• Mr Prashant Banerjee, Marketing Head, Pearson TalentLens
  • Assumptions about Workplace Communication Skills that you ought to Question!

What is the most important skill that a business may want to develop in its workforce in the 21st century? Some answers could be – problem-solving skills, technical skills, team management or analytical skills. Each of these contributes to how a business grows and expands beyond its limits. However, a more fundamental skill that is often overlooked for other heavyweight contenders is workplace communication skills in English - the ‘soft skill’ that every employee is expected to bring to workplace. Two things are assumed in this context by HR and business folks – workplace communication skills are akin to knowing how to speak or write in English and that this is not a problem in the Indian context, given our education in this language and its use in our day-to-day lives.

Both assumptions need to be questioned by HR, and especially by Learning and Development (L&D) people. While assessments or interviews at the stage of hiring may bring in employees who have satisfi ed baseline criteria for communication skills, L&D should take over from there and ensure that every employee, whether new or current, is trained adequately in business communication skills that will give the business a capability edge over others than the content to operate with assumptions such as the above.

A global survey* of 26,000 employees revealed, 92 percent of employees at global corporations reported that English is required or important in their current position, but only seven percent felt that their command of business English is strong enough to do their job. The implication for businesses is that they may not have the best set of talent vis-a-vis employees that are profi cient in business English communication to drive business interactions with optimal outcomes. As the modern workforce increasingly consists of knowledge workers working in global teams, customer services personnel from non-western countries interacting with customers from the West and Indian managers leading pan-global employees, superior business English communication is an imperative and a goal that needs to be proactively achieved by businesses.

Current corporate language and culture training programmes in India tend to rely on instructor-led training (ILT) to achieve this goal. Unfortunately, ILTs tend to be time-bound, and offered in an artifi cial classroom set up, removed from day-to-day work that an employee is engaged in. On the other hand, many e-learning language training solutions that are implemented from employee workstations do not necessarily assist the employee with daily workplace communication challenges, and are completed as part of mandatory training. Commonly required and critical assistance, such as sending an appropriately worded email or meeting invitation, participating in a face-to-face or email discussion with colleagues or creating an impactful power point presentation, should be available in the form of on-demand and business-specifi c resources. Such resources, being aligned with work that is common, yet challenging, and with adult learning principles, should ideally result in more meaningful and lasting on-the-job learning – the learning that accounts for 70 percent of an employee’s learning cycle in an organisation, as per the 70:20:10 training model.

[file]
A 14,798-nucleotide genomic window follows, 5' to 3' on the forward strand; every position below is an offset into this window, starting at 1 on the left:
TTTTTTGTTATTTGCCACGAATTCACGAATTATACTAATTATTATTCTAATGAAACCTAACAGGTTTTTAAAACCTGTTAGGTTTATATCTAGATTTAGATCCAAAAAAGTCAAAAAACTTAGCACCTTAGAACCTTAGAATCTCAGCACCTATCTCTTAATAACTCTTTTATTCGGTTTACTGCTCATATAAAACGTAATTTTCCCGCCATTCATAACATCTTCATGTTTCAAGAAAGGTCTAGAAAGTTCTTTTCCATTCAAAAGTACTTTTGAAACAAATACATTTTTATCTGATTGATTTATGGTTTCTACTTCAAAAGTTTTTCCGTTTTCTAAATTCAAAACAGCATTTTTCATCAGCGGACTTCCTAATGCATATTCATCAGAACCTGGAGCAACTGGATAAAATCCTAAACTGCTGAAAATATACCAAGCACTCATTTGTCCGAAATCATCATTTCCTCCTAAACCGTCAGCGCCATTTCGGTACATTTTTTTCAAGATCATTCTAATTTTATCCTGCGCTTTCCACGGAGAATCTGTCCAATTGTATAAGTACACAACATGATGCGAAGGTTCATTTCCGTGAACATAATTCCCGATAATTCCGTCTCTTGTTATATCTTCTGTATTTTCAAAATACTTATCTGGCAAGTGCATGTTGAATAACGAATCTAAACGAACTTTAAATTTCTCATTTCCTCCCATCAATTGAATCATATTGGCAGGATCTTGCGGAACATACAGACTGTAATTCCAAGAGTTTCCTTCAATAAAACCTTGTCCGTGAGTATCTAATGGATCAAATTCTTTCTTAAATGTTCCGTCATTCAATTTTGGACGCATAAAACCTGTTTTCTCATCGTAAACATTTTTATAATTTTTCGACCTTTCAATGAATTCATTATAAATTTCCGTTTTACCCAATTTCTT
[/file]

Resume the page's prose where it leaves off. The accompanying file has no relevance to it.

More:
Besides the challenge of effective and appropriate use of business English in formal and informal discussions, presentations and documents, employees who interact with foreign colleagues and customers need to be aware of cultural differences in communication, as well. Inadequate understanding of such differences often gets expressed in behaviours that are seen as offensive or as refl ecting lack of business etiquettes in cross-cultural situations. Hence, any business English solution should be the one that not only enhances English communication skills at the workplace but also teaches cultural contexts of communication, to make it truly relevant in a global economy of exchange and trade.

Businesses ought to explore learning solutions that can be instituted as an enterprise-wide Business English programme. Such a programme should be scalable, given its relevance for all employees no matter what role they perform, come with easy online access from any computer, offer learning that matches the current learning need of the employee and where required, be coach-supported. The time is right for businesses in India to raise their expectations from language training solutions and make a paradigm shift from seeing English as successfully taught in a classroom setting, to recognising business English as a culturally-driven and contextual skill that contributes to optimal communication and higher productivity for the individual and the business. In the end, what will differentiate businesses in India in the coming years, with regard to the 21st century workforce, is access to superior business English communication skills that is geared for global competition and expansion.


*2010, The Globalisation of English Report: Globalisation Accelerates Need for Business English Communication Skills. A special report by GlobalEnglish. Prashant Banerjee, Marketing Head, Pearson TalentLens Contact sipika.khandka@pearson.com for an exclusive white paper on breaking the business English barrier to improve global competitiveness and how you can institute an enterprise-wide solution to improve Business English skills in your organisation. www.talentlens.in/globalenglish.


Mr Prashant Banerjee, Marketing Head, Pearson TalentLens

People and Management

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